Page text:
For an accurate reading, choosing the cuff size for your dog is important. The rule of thumb is that the width of the cuff should be 40% of the circumference of the dog’s limb, according to Dr. Phillips. A too-narrow cuff will usually show falsely elevated blood pressure, while one that’s too wide will show a falsely low reading. A handy trick is to lay the cuff lengthwise on the dog’s limb (or tail); an appropriately sized cuff will cover a little under half the limb.

Once you have the correct cuff size and the best location for your dog, it’s time to check the dog’s blood pressure. Higher stress will likely lead to a higher blood pressure reading, so you may want to reduce the dog’s stress before the reading by having it wear the cuff for a few minutes before starting the machine. Help your dog get comfortable with the cuff and reward calm behavior with positive reinforcements like treats, pats, and verbal praise.

Take note of what limb you use during the reading, so you can keep consistent with every blood pressure reading. Take several readings, keeping in mind that the first few may be high unless your dog is used to the process. “Take the median of several readings and document that for future reference,” says Dr. Phillips.

Since most dogs have high blood pressure because of another condition, the best way to keep your dog healthy and its blood pressure in a normal range is to be consistent with your vet’s visits, ensure that they get treated for any other health issues that may arise, and give them lots of pats—the last one may not be medically required, but your dog will approve.


— Update: 31-12-2022 — cohaitungchi.com found an additional article Systemic Hypertension in Dogs & Cats from the website todaysveterinarypractice.com for the keyword what is hypertension in dogs.

What is hypertension in dogs


Amy Dixon-Jimenez, DVM; Gregg Rapoport, DVM, Diplomate ACVIM (Cardiology); and Scott A. Brown, VMD, PhD, Diplomate ACVIM

Systemic arterial hypertension is increasingly recognized as a disease that impacts survival and quality of life for small animal patients and, as such, is being diagnosed with more frequency.

Patients with hypertension (HT) are often subclinical or demonstrate clinical signs corresponding to another underlying disease process. However, chronically sustained HT can damage the eyes, kidneys, brain, and cardiovascular system; injuries referred to as target-organ damage (Table 1).1-3 The rationale for treating hypertension in dogs and cats is to minimize or prevent these injuries.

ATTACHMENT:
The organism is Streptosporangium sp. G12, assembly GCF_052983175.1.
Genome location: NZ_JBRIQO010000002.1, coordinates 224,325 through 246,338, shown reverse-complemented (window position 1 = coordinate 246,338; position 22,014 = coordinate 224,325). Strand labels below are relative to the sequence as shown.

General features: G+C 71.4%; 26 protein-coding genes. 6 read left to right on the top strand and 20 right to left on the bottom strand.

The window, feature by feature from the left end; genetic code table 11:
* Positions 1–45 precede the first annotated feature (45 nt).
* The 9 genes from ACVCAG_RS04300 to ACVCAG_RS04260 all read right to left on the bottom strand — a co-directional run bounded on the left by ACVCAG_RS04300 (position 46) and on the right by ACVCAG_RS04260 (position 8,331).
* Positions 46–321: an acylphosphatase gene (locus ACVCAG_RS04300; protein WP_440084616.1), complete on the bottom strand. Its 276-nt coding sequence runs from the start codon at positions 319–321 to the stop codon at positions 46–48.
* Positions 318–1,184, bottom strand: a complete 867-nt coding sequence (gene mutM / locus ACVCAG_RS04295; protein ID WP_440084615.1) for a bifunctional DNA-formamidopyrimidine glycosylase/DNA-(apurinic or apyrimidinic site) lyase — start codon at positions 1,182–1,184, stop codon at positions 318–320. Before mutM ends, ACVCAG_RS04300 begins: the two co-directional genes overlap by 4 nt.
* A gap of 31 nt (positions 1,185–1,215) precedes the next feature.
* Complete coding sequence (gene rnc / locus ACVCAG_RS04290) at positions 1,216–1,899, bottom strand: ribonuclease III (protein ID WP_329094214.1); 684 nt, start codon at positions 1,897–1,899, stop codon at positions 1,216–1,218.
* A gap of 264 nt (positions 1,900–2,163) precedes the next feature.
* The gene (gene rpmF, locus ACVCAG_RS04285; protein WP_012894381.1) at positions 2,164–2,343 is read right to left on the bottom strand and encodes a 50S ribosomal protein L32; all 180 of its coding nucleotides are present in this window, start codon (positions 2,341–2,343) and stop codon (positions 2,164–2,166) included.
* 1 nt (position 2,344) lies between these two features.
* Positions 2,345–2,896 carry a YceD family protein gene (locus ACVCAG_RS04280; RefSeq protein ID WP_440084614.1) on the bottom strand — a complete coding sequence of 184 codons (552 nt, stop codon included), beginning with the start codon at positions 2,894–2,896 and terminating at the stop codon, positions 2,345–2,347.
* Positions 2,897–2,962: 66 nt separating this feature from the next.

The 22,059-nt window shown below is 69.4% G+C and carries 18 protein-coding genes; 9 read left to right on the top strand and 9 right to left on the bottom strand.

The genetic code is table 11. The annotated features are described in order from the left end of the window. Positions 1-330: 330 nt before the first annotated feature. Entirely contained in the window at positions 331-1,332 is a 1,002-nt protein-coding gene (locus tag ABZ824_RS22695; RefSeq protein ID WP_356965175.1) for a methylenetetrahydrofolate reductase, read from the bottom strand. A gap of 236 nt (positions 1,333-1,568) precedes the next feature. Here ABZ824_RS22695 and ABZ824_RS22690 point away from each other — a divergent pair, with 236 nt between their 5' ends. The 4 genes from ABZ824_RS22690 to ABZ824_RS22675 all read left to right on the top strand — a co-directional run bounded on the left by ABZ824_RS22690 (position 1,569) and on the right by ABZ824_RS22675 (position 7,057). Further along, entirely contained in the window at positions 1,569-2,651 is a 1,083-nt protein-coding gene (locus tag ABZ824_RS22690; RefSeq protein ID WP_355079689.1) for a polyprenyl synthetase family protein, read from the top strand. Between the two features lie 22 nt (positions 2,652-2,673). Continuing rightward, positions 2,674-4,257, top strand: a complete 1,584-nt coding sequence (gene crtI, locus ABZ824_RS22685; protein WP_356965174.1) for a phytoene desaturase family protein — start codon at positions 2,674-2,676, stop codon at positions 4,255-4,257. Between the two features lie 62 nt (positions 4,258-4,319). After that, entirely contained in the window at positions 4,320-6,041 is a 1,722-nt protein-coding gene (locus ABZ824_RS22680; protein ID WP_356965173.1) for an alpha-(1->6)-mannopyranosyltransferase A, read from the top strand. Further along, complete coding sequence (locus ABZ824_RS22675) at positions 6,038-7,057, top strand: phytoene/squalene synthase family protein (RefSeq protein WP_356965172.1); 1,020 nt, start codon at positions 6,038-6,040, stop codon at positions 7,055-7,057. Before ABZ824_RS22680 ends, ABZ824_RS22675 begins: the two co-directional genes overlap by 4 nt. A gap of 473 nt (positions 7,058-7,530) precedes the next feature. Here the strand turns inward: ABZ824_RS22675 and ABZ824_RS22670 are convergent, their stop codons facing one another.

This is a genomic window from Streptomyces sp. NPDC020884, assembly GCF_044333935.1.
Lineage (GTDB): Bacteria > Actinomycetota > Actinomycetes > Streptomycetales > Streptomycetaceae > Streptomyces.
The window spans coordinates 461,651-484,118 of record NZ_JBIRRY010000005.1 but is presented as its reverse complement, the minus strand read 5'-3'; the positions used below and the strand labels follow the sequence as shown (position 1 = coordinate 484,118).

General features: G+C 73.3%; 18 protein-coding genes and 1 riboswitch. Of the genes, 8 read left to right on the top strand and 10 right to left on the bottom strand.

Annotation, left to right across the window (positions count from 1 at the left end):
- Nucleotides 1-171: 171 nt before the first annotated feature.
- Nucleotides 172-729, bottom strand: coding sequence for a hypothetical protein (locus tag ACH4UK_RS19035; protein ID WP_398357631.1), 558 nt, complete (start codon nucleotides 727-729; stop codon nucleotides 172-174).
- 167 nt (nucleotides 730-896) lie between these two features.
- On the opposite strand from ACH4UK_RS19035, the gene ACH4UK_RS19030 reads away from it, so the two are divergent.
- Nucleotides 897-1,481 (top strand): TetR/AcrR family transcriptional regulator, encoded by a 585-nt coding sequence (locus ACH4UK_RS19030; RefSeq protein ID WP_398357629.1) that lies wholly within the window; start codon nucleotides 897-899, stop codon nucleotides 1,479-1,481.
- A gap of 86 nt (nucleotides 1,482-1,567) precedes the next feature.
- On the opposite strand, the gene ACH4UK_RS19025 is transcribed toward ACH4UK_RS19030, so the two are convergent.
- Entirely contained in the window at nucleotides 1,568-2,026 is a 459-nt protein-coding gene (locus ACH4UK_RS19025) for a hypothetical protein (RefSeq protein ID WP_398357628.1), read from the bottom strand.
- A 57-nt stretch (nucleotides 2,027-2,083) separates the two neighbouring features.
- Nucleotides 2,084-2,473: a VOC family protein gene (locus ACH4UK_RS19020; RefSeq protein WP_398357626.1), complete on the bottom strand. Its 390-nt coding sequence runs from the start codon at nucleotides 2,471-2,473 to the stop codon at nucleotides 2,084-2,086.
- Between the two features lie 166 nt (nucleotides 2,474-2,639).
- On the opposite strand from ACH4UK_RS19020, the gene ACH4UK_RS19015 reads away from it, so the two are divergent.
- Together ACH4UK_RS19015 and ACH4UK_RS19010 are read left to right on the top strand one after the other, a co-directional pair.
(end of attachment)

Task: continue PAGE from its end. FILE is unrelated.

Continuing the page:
What is hypertension in dogs

Measurement of Systemic Arterial Blood Pressure

Diagnosis and management of HT in dogs and cats should be based on the patient’s blood pressure (BP) measurement.

Selecting Patients

Routine screening of selected patients, rather than a general screening program, is recommended. While idiopathic HT occurs in dogs and cats, HT associated with concurrent clinical disease is the most common form in veterinary patients. The diseases most often associated with HT include:

  • Chronic or acute kidney disease
  • Hyperthyroidis
  • Hyperadrenocorticism
  • Diabetes mellitus
  • Pheochromocytoma
  • Hyperaldosteronism.

Measurement of BP in patients with these conditions is recommended. As many diseases associated with HT occur in older animals, measurement of BP can be part of a geriatric screening profile, typically in dogs and cats over 8 years of age.

Medications may also cause secondary HT, with erythropoietin and corticosteroid administration being potential contributors.2

Cuff Choice & Placement

Cuff choice and placement are important. The width of the chosen cuff should be 30% to 40% of the circumference of the measurement site (Figure 1). Most cuffs have an artery arrow imprinted on them, which does not need to be pointed in the direction of blood flow. However, the arrow should overlie the anatomic site of the vessel in the extremity.